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Study asks Indonesia to adopt green economy

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Study asks Indonesia to adopt green economy

Adianto P. Simamora, The Jakarta Post, Jakarta | Wed, 07/01/2009 8:32 AM | National

A study analyzing the impacts of switching to a low-carbon economy has shown that investing more in energy efficiency, reducing the use of coal-based fuels and stopping deforestation, could improve per capita incomes and help ease the level of unemployment.

The joint study was conducted by Padjadjaran University, the Center for Economic and Development Studies (CEDS), Strategic Asia and the office of the State Minister for the Environment.

The study found that these benefits would be gained by increasing energy efficiency by 25 percent, reducing the use of coal-based fuels by 50%, implementing a US$50 per ton tax on carbon production, and reducing the rate of deforestation by 10 percent.

“The environmental and economic benefits of such measures are huge. It would cut 177 million tons of CO2 emissions and increase GDP by 2.7 percent [Rp 133 trillion] per year,” Arief Anshory Yusuf, a researcher from Padjadjaran University told The Jakarta Post.

“Such economic benefits could create new jobs for more than 3 million people, and the number of poor people would be reduced by more than 4 million per year.”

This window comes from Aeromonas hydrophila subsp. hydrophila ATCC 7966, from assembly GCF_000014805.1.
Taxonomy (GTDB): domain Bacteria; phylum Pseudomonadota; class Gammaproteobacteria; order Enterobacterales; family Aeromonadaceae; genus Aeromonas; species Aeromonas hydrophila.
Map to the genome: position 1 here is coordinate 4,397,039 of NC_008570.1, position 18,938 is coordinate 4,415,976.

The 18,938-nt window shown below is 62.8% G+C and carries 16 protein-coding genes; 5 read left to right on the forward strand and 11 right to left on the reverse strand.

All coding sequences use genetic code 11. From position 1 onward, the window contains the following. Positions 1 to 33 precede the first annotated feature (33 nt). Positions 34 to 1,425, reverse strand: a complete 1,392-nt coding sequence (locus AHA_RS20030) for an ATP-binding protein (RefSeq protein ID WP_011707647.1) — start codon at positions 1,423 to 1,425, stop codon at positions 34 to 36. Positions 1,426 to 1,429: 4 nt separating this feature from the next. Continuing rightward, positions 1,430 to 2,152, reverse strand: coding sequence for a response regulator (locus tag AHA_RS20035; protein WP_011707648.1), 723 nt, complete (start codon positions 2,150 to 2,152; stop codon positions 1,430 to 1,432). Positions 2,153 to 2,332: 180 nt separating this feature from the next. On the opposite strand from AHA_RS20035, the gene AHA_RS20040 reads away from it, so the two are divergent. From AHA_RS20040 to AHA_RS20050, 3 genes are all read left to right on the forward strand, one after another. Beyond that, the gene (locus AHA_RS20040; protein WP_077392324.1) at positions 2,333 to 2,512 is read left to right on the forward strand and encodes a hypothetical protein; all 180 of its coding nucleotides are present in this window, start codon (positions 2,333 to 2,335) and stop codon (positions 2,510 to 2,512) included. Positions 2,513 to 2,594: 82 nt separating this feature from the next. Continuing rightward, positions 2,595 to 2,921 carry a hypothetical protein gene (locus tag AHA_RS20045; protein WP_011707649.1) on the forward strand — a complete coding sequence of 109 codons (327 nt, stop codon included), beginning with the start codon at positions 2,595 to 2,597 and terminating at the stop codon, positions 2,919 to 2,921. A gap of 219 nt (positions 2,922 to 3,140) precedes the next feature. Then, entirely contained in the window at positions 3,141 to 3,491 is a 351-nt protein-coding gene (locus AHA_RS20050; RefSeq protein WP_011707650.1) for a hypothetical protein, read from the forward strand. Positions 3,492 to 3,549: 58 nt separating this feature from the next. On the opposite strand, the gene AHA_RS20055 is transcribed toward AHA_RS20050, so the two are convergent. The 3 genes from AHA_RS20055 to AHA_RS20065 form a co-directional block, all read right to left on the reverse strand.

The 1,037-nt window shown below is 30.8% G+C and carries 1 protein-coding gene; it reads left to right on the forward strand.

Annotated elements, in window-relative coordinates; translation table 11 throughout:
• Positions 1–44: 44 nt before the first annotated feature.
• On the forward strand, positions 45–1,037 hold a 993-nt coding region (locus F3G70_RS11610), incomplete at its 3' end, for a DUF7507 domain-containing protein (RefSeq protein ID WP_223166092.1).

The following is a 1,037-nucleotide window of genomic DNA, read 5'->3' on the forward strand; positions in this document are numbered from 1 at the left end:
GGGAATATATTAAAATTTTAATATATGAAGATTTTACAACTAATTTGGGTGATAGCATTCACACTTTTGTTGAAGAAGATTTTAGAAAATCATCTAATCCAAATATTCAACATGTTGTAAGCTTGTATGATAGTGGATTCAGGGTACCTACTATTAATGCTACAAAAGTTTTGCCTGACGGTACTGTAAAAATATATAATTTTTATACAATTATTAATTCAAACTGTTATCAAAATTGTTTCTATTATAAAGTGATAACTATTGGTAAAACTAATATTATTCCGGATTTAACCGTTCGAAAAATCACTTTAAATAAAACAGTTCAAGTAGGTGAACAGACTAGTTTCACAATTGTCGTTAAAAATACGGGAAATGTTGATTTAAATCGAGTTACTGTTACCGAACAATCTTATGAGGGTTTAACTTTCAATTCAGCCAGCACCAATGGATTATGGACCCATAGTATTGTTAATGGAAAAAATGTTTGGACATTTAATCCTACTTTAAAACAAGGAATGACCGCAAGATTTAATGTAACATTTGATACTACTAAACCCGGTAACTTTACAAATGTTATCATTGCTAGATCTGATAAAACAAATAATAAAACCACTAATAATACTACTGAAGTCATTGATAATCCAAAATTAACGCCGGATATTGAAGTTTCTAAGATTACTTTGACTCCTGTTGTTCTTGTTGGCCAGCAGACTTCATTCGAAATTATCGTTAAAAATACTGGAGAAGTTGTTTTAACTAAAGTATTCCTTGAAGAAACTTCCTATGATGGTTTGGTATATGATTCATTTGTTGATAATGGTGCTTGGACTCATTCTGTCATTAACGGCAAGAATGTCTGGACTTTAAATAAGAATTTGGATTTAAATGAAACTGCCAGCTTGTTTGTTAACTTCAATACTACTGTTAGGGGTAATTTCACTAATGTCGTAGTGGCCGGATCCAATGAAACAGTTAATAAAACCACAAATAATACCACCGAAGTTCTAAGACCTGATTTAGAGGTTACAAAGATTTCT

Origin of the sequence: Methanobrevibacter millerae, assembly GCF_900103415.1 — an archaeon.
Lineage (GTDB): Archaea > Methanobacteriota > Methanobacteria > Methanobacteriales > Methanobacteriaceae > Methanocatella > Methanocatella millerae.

The study also included policy recommendations designed to meet targets by promoting energy-saving policies in 25 percent of wealthy households in urban areas, energy-intensive industries and the transport sector.

Several countries, including the  US, China and South Korea have been considering adopting “green economy” policies to cut carbon emissions.

The US has allocated US$80 billion for renewable resources and energy efficient programs.

China has allocated 12 percent of its $586 billion economic stimulus package toward energy efficiency and  improving the quality of environment.

The South Korean government has created a “Green New Deal” by investing $28 billion in four years to finance 36 projects focused on improving the environment.

Indonesia has issued a series of regulations aimed at cutting emissions from the energy and forestry sectors, but its implementation record remains poor.

In 2005, the government issued a presidential decree on fuel savings requiring government offices to reduce the use of energy and official trips. The government also issued a decree on energy, setting targets to cut 17 percent of the country’s emissions from the energy sector.

State Minister for the Environment Rachmat Witoelar said the country should take advantage of its enormous stock of low carbon energy sources like geothermal energy to move toward a green economy.

Indonesia has about 33.000 megawatts of the geothermal resources.

Masnellyarti Hilman, the ministry’s deputy for nature conservation enhancement and environment degradation control, said there were alternatives to carbon market mechanisms, which could generate income and produce a green economy that was not reliant on destroying the environment.

“In forests for example, ecotourism could provide an alternative source of income, rather than cutting down trees for timber,” she said.

Written by David Darmawan

February 21, 2011 at 4:12 am

Posted in Indonesia Green Economy

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